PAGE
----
A cohort of more than 30 postgraduates, backed by the Defence Science and Technology Laboratory (DSTL) – an executive agency of the MoD – were welcomed by the Quantum Systems Engineering Research Group (QSERG) and took part in workshops and lectures to boost their knowledge of the world’s most rapidly developing industry.
Quantum technology is set to revolutionise almost every sector of manufacturing by providing extremely precise GPS, super-fast computers, acutely better imaging and unbreakable security.
Led by Dr Mark Everitt, a senior lecturer in quantum control, the summer school’s quantum themes included systems engineering, building reliable systems and a practical technical challenge.
He said: “We aimed to develop an appropriate systems engineering toolbox and mind-set that would provide skills enabling a more rapid development of quantum technologies than afforded by usual scientific methods.
“The students will now be able to use the techniques we taught them to be more effective in engineering new devices and products and to more quickly bring them to market.
“For example, they will be more aware of good engineering practice and the demands and limitations of manufacturers.”
The students are based at universities all over the country.
They listened to lectures and talks from staff including Dr Vincent Dwyer, who instructed them on methods for building reliable systems as well as sessions on functional failure mode and effects analysis, and quality function deployment.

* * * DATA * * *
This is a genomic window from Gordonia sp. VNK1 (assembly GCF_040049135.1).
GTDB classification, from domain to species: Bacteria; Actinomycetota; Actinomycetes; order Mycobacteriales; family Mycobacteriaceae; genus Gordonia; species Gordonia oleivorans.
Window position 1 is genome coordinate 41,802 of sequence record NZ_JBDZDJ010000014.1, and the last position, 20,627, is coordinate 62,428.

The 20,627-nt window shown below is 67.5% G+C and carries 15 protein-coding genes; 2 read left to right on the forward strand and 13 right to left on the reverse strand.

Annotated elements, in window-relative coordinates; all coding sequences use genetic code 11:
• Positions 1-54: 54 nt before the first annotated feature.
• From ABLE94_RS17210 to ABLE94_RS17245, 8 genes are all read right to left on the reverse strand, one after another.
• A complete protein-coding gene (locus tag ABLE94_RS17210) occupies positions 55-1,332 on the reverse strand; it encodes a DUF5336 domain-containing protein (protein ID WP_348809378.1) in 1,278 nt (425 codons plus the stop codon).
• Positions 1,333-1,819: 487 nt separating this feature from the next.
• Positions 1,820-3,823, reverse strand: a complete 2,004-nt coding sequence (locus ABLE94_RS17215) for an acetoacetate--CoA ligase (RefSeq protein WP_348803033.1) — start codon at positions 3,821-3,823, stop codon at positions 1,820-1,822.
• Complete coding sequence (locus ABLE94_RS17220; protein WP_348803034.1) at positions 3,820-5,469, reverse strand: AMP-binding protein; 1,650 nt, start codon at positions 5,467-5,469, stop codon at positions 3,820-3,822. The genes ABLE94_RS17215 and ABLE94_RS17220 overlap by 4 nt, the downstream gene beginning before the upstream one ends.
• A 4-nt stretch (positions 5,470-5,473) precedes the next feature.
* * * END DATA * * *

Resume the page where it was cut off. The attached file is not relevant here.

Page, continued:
Looking ahead to the production of a successful technology, Dr Laura Justham introduced real manufacturing challenges and case studies, looking at a variety of topics from research through to integration and the final product.
Professor Michael Henshaw introduced the subject of Systems Engineering and why it is important for complex endeavours.
He described the role of techniques to be used in the workshop within the context of overall systems development and arranged various project-based sessions during which student gained experience of applying systems engineering.
Dr Everitt also talked the group through the specific physical challenges with developing quantum systems.
He said: “I spoke about challenges such as the entanglement of quantum systems, which means that it is not possible to consider them as separate systems – the ability to clearly identify a systems boundary is very important in the hierarchical modelling that is often used within systems engineering.
“In this way, engineering quantum systems present a particular challenge that will need new tool and techniques not currently in either the systems engineering or physics toolsets – something we are actively working on here at Loughborough.”
Further context was provided by experienced practitioners including Jack Lemon (who recently joined the QSERG as a visiting professor), DSTL’s Neil Lindsay (another long-standing visiting professor) and, Dr Gillian Marshal, of QinetiQ.
In addition to formal presentations and work groups, skills were developed through a Systems Engineering Challenge Project, which asked students to present a complex technical product highlighting critical design features and opportunities for novel solutions.
Speaking about the week-long event, Dr Everitt said: “Student feedback indicates it was a huge success.
“It was considered as being particularly useful for developing 'big picture thinking', and giving a systematic approach to problem-solving.
“It was very pleasing to learn from one student that the summer school ‘did not meet my expectations – it was much better’.”
- Quantum Systems Engineering: A structured approach to accelerating the development of a quantum technology industry
- Towards a UK co-operative for the advancement of quantum technology